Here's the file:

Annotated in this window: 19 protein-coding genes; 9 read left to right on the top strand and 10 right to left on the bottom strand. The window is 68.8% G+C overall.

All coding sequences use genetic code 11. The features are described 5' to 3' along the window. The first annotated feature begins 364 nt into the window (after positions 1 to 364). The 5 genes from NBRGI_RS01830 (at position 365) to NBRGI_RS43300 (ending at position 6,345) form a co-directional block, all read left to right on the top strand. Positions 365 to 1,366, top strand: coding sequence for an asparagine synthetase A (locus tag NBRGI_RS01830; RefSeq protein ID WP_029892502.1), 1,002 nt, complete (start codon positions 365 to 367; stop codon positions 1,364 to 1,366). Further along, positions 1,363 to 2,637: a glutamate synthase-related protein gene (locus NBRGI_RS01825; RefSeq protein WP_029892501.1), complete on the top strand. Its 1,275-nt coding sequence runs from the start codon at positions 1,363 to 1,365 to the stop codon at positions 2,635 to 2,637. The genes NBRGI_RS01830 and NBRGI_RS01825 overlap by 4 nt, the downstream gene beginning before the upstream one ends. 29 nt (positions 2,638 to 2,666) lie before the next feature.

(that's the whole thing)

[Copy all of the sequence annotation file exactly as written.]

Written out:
Annotated in this window: 19 protein-coding genes; 9 read left to right on the top strand and 10 right to left on the bottom strand. The window is 68.8% G+C overall.

All coding sequences use genetic code 11. The features are described 5' to 3' along the window. The first annotated feature begins 364 nt into the window (after positions 1 to 364). The 5 genes from NBRGI_RS01830 (at position 365) to NBRGI_RS43300 (ending at position 6,345) form a co-directional block, all read left to right on the top strand. Positions 365 to 1,366, top strand: coding sequence for an asparagine synthetase A (locus tag NBRGI_RS01830; RefSeq protein ID WP_029892502.1), 1,002 nt, complete (start codon positions 365 to 367; stop codon positions 1,364 to 1,366). Further along, positions 1,363 to 2,637: a glutamate synthase-related protein gene (locus NBRGI_RS01825; RefSeq protein WP_029892501.1), complete on the top strand. Its 1,275-nt coding sequence runs from the start codon at positions 1,363 to 1,365 to the stop codon at positions 2,635 to 2,637. The genes NBRGI_RS01830 and NBRGI_RS01825 overlap by 4 nt, the downstream gene beginning before the upstream one ends. 29 nt (positions 2,638 to 2,666) lie before the next feature.